The Camel, Comex 35, Kikuca 35 and Rolex 35 III are Japanese 35mm viewfinder cameras with a leaf shutter, made in the first half of the 1950s.

Common features[edit | edit source]

All the models share the same octagonal body. The back is removed together with the bottom plate for film loading. The viewfinder is contained in a short top housing, which also supports an accessory shoe on the right. The advance and rewind knob, exposure counter, shutter release and rewind unlock lever are shaped as on the early Leica or Canon rangefinder cameras. The film advance is not coupled to the shutter cocking. There is a metal plate at the front of the body, around the lens barrel, with a characteristic shape. The body release linkage probably runs through this casing, and an axis protrudes at the bottom to connect it with the shutter itself.

The Camel[edit | edit source]

The Camel has a focusing helix with a focusing tab at the base of the lens barrel. The distance is visible in a cut-out placed above the barrel, and the minimum distance is 1.25m.[1]

It was ostensibly made by a company called Tōhōkōken: the top housing is engraved Camel mode II and TōHōkōken camera, with a curious mix of lowercase and uppercase letters. There is a typo in the model name, and it is not known if the intended engraving was "model I" or "model II".

Two actual examples are known so far, presenting minor variations. On both cameras, the lens is a Camel Anastigmat 50mm f/3.5, the shutter has B, 1–200 speeds, a self-timer and an ASA synch post at the bottom right, and the aperture scale only goes from 3.5 to 11.

The earlier camera has the format 24X36 engraved on the front plate, at the top left.[2] The lens name is engraved as CAMEL Anastigmat 1:3.5 f=50mm C No.5113 on a chrome bezel (presumably with a red C). The shutter is engraved NIPPOL at the base of the speed rim. It seems from the layout of the controls that this Nippol shutter is the same as the Nipol shutter (single "p") of the Dolca 35. (The drawings published in the book 300 Leica Copies by Pont and Princelle show the shutter name written as NIPOL with a single "P"; it is not known if these are based on actual pictures of a different example, or if they contain a mistake.)[3]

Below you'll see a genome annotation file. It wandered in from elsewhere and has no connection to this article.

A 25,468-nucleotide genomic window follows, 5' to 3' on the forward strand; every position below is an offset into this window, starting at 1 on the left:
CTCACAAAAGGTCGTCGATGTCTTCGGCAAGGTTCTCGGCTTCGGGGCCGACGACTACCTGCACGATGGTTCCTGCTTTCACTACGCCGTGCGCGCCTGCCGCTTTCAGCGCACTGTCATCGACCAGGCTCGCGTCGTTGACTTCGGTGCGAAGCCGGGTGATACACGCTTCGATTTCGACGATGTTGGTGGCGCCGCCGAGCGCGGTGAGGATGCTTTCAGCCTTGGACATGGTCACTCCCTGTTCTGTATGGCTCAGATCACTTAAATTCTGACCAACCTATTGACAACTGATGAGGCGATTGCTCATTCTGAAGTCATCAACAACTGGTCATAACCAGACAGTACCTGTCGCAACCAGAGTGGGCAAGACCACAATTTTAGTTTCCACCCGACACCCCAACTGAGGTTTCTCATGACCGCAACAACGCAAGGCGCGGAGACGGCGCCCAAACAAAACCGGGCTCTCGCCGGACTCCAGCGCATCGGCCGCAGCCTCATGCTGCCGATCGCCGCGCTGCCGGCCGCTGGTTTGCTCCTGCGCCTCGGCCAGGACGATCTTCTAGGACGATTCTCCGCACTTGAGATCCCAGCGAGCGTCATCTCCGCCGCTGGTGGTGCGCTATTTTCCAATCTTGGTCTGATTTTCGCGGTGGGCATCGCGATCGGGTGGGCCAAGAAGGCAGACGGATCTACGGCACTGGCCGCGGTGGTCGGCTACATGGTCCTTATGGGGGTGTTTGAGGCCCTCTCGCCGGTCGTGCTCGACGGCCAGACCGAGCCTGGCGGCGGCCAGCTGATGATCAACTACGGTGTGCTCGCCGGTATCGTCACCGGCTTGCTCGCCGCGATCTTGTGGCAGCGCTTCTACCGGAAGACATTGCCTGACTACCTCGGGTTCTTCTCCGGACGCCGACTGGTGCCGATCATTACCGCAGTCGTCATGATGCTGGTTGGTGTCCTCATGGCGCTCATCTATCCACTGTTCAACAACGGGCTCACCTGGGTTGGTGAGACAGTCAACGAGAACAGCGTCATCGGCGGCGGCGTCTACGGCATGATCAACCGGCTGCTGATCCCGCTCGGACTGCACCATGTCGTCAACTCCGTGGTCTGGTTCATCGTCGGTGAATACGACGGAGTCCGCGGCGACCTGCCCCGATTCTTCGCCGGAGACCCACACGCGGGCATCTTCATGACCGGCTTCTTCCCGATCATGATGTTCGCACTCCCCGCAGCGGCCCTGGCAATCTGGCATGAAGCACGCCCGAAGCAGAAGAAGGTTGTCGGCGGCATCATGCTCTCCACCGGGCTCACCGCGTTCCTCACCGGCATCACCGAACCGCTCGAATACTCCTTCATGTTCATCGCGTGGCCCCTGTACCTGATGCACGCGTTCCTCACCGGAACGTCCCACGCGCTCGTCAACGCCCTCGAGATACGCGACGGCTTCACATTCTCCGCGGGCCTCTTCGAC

The later camera has no indication of the format.[4] Its lens is now engraved CAMEL Anastigmat 1:3.5 F=50mm C No.5435 on a black bezel in white letters (with a red C). The shutter is inscribed N.S.K. on the rim, and might be a name variant of the former.

The Sanon 35 and Comex 35[edit | edit source]

The Sanon 35 and Comex 35 are name variants of the Camel. The Sanon 35 (サノン35) was announced in the April 1953 issue of Ars Camera by the distributor Takasago Shōkai.[5] The June 1953 issue of the same magazine says that the name was changed to Comex 35 (コメックス35), and the camera was advertised as such until October of the same year.[6] In an advertisement dated June 1953,[7] the camera is offered for ¥12,000 with a Comex 45/3.5 lens and a synchronized Purax shutter (B, 1–200, self-timer). The name PURAX is engraved at the base of the speed rim; this is an obvious rip-off of Durax, the name of a well known shutter by Konishiroku.

The only actual example of the Comex 35 observed so far is pictured in Sugiyama, where it is attributed to "Akimoto Co., Ltd." for an unknown reason.[8] Its body shows no apparent difference. The top housing is engraved Comex and mode II or model II.[9] The 24X36 engraving is absent. The lens is a Comex Anastigmat 45mm f/3.5. The shutter is engraved WACO at the base of the speed rim, it has the same features as the Nippol mounted on the Camel.

The name Comex was also used on a subminiature camera, see Comex.

The Kikuca 35[edit | edit source]

The Kikuca 35 is a rangefinder version of the Camel, attributed to Tōhōkōken by some sources.[10] The top housing contains a coupled rangefinder, with two additional round windows and a separate eyepiece on the left. The name Kikuca 35 and the serial number are engraved above.